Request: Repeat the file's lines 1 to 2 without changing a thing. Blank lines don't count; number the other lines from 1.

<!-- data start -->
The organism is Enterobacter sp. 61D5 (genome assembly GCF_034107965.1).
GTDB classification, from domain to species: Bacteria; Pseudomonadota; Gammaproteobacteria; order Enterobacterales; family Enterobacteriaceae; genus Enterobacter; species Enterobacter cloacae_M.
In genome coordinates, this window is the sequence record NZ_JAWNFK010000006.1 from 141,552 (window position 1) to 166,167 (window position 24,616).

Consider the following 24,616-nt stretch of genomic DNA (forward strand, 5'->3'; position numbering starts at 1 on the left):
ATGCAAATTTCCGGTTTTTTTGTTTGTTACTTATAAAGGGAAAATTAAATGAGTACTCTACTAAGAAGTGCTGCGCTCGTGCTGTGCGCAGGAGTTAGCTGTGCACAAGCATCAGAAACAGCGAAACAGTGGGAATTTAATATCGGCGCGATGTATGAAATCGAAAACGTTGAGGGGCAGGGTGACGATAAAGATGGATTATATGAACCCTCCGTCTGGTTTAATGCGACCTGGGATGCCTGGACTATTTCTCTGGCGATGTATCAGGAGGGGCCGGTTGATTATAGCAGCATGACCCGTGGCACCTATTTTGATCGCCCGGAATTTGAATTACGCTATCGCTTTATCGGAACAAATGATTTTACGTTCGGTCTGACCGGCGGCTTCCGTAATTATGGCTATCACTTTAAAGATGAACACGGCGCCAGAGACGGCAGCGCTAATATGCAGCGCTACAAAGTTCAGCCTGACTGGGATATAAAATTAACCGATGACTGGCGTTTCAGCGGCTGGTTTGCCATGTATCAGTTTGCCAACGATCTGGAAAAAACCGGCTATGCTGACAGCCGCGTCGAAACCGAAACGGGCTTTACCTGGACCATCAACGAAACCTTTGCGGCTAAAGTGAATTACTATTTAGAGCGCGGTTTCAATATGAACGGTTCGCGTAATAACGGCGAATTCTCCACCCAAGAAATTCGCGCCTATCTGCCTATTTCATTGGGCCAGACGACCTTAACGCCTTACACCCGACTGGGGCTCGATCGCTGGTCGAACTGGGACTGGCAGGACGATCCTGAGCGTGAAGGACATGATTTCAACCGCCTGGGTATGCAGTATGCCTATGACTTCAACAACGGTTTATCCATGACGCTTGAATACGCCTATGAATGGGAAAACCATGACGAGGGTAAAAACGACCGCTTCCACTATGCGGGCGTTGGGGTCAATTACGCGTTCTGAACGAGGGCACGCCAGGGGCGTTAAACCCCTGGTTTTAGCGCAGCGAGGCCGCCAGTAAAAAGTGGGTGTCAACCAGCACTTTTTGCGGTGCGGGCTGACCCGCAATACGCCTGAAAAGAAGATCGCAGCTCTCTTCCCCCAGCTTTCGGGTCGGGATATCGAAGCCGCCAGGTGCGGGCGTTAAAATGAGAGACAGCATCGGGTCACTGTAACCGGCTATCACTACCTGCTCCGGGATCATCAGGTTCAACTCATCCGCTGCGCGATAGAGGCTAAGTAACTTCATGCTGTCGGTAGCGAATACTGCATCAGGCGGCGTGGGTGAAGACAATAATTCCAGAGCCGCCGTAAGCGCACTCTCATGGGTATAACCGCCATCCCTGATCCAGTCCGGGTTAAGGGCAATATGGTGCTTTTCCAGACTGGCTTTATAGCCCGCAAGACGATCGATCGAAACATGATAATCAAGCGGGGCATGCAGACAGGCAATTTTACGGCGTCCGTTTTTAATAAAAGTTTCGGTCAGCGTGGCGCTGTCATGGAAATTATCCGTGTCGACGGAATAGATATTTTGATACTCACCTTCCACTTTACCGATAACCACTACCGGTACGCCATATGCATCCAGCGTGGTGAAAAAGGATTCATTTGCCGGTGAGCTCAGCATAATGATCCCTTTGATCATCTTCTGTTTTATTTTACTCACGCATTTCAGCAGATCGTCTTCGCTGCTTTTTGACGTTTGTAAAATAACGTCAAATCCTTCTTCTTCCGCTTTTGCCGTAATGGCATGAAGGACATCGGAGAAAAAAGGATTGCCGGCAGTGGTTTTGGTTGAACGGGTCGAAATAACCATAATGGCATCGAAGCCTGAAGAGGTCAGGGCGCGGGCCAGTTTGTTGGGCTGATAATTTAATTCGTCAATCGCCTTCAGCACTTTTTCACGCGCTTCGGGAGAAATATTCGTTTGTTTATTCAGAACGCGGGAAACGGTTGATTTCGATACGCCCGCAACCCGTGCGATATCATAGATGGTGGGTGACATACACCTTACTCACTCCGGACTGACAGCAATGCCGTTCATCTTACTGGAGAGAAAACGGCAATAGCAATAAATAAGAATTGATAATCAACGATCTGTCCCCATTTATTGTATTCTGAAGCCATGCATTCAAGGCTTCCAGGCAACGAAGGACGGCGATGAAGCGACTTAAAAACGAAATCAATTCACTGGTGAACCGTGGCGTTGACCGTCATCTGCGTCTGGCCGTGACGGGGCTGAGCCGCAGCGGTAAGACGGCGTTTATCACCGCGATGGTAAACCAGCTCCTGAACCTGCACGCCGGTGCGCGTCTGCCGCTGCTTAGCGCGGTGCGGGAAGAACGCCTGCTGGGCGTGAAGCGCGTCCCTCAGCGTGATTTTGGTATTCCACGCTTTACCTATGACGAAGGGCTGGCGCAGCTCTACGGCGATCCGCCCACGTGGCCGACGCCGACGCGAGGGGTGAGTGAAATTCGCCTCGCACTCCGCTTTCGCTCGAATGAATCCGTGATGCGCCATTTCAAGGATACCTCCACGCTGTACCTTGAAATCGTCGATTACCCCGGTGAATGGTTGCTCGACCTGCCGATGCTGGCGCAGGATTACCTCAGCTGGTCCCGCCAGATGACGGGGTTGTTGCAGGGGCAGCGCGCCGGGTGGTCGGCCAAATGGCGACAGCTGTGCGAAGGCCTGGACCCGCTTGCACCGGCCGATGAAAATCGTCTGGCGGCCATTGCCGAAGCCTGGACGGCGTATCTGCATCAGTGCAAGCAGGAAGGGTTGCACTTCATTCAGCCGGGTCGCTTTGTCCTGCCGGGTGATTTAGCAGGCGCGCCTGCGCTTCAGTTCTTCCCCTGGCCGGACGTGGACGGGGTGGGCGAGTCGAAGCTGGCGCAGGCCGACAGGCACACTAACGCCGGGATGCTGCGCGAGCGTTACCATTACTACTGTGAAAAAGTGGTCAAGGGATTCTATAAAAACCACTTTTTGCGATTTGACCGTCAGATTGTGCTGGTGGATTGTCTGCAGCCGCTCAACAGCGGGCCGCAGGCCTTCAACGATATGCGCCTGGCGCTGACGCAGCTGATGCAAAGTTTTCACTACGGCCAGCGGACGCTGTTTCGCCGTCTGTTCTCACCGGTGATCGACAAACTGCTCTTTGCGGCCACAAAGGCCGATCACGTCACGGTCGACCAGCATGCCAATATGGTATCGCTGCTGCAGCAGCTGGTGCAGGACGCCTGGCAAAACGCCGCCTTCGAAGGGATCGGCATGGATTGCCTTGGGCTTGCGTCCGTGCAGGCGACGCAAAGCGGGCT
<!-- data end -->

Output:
The organism is Enterobacter sp. 61D5 (genome assembly GCF_034107965.1).
GTDB classification, from domain to species: Bacteria; Pseudomonadota; Gammaproteobacteria; order Enterobacterales; family Enterobacteriaceae; genus Enterobacter; species Enterobacter cloacae_M.